Abuja -The development of the nation’s economy as well as that of the education sector are dependent on the strength of its universities, an official has said.
Prof. Michael Adikwu, Coordinator of the World Bank-assisted Science and Technology Education Post Basic (STEP-B), made the declaration on Sunday in Abuja while speaking with the News Agency of Nigeria (NAN).
He observed that universities were the think-tank of any nation’s economy as well as that of its education sector because teachers that would teach at the lower levels were supposed to be produced by the universities.
“So the strength of your universities also determine the quality of your economy because that is the think-tank of the country
“If your universities are not doing well, the other sectors including the lower level schools will not be right because teachers are produced at the universities.
“Once there is a crack in that system there will be a crack below, most of the research is done there and I tell you one of the major problems we have in this country is that aspect of research.
“Education, science and technology is more of the head, for a country to move ahead you must identify human beings who can do something with nothing.’’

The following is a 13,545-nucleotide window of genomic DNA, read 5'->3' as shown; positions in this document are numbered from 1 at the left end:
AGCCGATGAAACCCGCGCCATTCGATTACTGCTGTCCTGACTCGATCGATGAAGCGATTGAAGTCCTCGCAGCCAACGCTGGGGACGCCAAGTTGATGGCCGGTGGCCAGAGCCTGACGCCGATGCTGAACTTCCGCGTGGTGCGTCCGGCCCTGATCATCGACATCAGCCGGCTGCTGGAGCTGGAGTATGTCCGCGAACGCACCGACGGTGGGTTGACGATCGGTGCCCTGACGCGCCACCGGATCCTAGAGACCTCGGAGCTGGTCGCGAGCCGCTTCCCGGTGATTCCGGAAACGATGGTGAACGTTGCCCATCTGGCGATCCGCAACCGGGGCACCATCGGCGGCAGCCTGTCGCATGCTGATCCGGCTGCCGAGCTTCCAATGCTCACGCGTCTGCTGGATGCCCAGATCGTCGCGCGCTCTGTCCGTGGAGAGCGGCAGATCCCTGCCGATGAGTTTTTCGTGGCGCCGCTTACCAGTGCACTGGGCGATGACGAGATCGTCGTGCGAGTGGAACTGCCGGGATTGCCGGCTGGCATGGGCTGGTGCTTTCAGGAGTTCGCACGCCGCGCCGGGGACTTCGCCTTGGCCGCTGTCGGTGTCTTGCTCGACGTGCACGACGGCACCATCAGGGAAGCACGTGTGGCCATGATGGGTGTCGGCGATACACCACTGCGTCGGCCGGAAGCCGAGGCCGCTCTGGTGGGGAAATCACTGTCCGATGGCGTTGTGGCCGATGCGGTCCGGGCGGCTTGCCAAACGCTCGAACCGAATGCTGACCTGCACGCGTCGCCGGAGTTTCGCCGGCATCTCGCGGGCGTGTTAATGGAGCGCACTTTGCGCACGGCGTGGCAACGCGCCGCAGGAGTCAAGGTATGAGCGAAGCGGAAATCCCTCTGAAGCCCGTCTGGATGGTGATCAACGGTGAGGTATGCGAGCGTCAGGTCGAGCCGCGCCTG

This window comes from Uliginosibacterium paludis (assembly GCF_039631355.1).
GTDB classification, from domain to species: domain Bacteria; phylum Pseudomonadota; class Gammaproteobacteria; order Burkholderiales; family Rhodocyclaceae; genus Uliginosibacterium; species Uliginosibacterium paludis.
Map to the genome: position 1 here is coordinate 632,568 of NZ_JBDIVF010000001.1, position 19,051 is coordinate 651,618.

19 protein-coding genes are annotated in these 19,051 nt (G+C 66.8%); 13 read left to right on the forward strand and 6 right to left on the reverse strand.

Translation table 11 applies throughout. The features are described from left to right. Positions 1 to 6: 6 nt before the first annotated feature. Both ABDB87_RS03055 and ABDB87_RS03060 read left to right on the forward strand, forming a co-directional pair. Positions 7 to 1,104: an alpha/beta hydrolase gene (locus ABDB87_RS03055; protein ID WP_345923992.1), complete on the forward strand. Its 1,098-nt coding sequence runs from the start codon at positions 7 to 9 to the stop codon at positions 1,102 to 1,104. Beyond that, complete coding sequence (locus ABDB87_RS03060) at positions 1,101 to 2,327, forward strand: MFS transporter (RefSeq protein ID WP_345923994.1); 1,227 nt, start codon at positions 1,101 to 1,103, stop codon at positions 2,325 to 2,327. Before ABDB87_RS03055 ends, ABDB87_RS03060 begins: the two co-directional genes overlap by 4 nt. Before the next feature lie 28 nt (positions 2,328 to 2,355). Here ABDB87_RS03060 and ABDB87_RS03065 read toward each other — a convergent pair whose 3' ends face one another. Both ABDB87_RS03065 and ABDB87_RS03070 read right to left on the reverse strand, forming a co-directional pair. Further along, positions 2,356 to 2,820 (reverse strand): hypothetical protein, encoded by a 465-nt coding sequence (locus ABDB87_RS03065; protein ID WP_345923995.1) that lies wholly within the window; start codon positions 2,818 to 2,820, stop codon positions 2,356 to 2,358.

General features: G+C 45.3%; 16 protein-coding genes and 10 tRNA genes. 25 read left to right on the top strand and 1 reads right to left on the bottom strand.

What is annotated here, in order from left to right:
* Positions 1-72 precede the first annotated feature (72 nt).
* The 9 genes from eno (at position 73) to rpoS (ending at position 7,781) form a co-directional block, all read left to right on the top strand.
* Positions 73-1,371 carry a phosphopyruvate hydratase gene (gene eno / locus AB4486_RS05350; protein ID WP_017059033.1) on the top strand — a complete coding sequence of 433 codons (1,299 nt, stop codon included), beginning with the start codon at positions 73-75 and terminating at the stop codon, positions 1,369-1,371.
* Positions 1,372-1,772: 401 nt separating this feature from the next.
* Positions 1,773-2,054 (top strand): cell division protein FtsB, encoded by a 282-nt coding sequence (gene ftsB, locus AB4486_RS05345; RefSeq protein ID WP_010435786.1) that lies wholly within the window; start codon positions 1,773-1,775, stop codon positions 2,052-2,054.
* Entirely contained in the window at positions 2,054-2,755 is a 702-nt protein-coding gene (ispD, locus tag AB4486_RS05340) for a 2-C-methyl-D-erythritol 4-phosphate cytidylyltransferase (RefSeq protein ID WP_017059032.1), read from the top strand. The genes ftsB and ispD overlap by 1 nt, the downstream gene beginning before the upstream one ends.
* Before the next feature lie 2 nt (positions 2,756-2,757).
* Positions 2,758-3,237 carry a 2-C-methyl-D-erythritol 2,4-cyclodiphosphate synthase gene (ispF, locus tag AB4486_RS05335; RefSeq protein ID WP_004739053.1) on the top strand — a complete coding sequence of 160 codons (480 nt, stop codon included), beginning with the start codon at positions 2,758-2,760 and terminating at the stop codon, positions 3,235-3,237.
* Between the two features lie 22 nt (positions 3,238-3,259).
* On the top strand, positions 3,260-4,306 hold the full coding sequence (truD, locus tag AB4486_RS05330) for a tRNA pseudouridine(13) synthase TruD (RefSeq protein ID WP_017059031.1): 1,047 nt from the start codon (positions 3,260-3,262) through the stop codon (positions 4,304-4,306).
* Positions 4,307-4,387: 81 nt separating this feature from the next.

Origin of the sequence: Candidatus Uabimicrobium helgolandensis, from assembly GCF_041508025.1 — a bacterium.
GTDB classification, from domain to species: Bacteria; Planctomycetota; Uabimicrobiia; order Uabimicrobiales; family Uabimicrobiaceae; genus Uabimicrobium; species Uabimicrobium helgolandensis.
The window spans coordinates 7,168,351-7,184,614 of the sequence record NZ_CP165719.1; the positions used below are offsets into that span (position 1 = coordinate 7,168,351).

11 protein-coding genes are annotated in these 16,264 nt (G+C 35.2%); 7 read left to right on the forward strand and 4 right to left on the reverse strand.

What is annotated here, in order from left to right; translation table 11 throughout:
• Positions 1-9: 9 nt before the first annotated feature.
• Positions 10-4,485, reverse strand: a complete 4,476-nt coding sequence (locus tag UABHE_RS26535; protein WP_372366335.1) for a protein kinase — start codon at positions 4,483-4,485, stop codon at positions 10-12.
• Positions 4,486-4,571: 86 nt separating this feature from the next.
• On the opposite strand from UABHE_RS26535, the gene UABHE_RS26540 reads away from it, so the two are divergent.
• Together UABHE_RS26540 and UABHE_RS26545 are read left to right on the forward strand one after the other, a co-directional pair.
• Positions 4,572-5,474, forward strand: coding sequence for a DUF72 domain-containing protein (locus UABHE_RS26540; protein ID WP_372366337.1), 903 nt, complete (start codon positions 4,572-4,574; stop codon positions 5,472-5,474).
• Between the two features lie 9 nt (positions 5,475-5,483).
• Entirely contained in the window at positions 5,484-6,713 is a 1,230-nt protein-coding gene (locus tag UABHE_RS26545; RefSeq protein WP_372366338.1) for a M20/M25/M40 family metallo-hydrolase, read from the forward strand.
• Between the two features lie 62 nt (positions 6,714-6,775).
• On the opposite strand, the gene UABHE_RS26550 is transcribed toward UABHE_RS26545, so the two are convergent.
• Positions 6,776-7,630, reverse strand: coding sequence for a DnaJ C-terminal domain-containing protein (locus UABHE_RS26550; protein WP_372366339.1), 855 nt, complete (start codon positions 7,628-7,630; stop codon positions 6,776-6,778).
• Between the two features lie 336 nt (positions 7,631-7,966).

Adikwu said that manpower development was essential for the education sector to be developed as innovations and inventions were products of human intellect.
He stressed that countries with strong universities had advanced economically arising from numerous researches conducted in their universities.
He said that if Nigeria had strong universities where relevant researches were conducted, the institutions could have assisted in the search for an end to the country’s epileptic electricity supply situation.
Adikwu also called on research and statistics departments of all ministries as well as agencies to begin to collate data and publish them in journals.
He argued that such would give room for knowledge sharing and tapping as scholars from outside Nigeria would also want to publish their materials in the journals.
“Has any person come to tell us let’s set up a very strong research unit that will tell us: this is the first problem of NEPA; this is the second problem so exactly what are we tackling?
“Most of the news we hear are just like newspaper news, no data, under STEP-B for the past three years we have been struggling to generate data and you go there the data is either not available, if its available it’s not consumable.
“Do you know the amount of money that Nigerian universities spend on journals a year? But you have whole department with a whole director and nothing is happening. I think the entire system is sick.’’
Also speaking on the impact of STEP-B in secondary schools, Adikwu said that the project had been able to provide interactive blackboards, chemicals for chemistry laboratories and internet facilities in some secondary schools. (NAN)